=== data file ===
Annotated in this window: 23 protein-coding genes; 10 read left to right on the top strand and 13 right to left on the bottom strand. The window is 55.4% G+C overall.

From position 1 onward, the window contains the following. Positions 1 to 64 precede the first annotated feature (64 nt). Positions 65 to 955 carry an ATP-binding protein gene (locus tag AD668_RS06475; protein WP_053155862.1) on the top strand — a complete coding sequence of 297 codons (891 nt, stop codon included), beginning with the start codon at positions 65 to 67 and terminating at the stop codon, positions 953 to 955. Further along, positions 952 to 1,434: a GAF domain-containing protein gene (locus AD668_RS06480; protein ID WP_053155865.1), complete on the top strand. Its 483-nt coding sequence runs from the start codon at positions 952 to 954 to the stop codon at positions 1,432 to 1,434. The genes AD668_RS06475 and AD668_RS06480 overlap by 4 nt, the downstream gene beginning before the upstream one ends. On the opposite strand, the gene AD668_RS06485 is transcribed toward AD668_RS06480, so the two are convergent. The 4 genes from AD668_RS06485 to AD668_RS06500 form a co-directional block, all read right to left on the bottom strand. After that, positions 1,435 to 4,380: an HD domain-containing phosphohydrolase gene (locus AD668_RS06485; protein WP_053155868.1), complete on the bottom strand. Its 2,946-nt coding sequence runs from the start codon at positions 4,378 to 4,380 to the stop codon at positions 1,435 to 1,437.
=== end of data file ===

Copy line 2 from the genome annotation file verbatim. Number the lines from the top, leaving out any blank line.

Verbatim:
From position 1 onward, the window contains the following. Positions 1 to 64 precede the first annotated feature (64 nt). Positions 65 to 955 carry an ATP-binding protein gene (locus tag AD668_RS06475; protein WP_053155862.1) on the top strand — a complete coding sequence of 297 codons (891 nt, stop codon included), beginning with the start codon at positions 65 to 67 and terminating at the stop codon, positions 953 to 955. Further along, positions 952 to 1,434: a GAF domain-containing protein gene (locus AD668_RS06480; protein ID WP_053155865.1), complete on the top strand. Its 483-nt coding sequence runs from the start codon at positions 952 to 954 to the stop codon at positions 1,432 to 1,434. The genes AD668_RS06475 and AD668_RS06480 overlap by 4 nt, the downstream gene beginning before the upstream one ends. On the opposite strand, the gene AD668_RS06485 is transcribed toward AD668_RS06480, so the two are convergent. The 4 genes from AD668_RS06485 to AD668_RS06500 form a co-directional block, all read right to left on the bottom strand. After that, positions 1,435 to 4,380: an HD domain-containing phosphohydrolase gene (locus AD668_RS06485; protein WP_053155868.1), complete on the bottom strand. Its 2,946-nt coding sequence runs from the start codon at positions 4,378 to 4,380 to the stop codon at positions 1,435 to 1,437.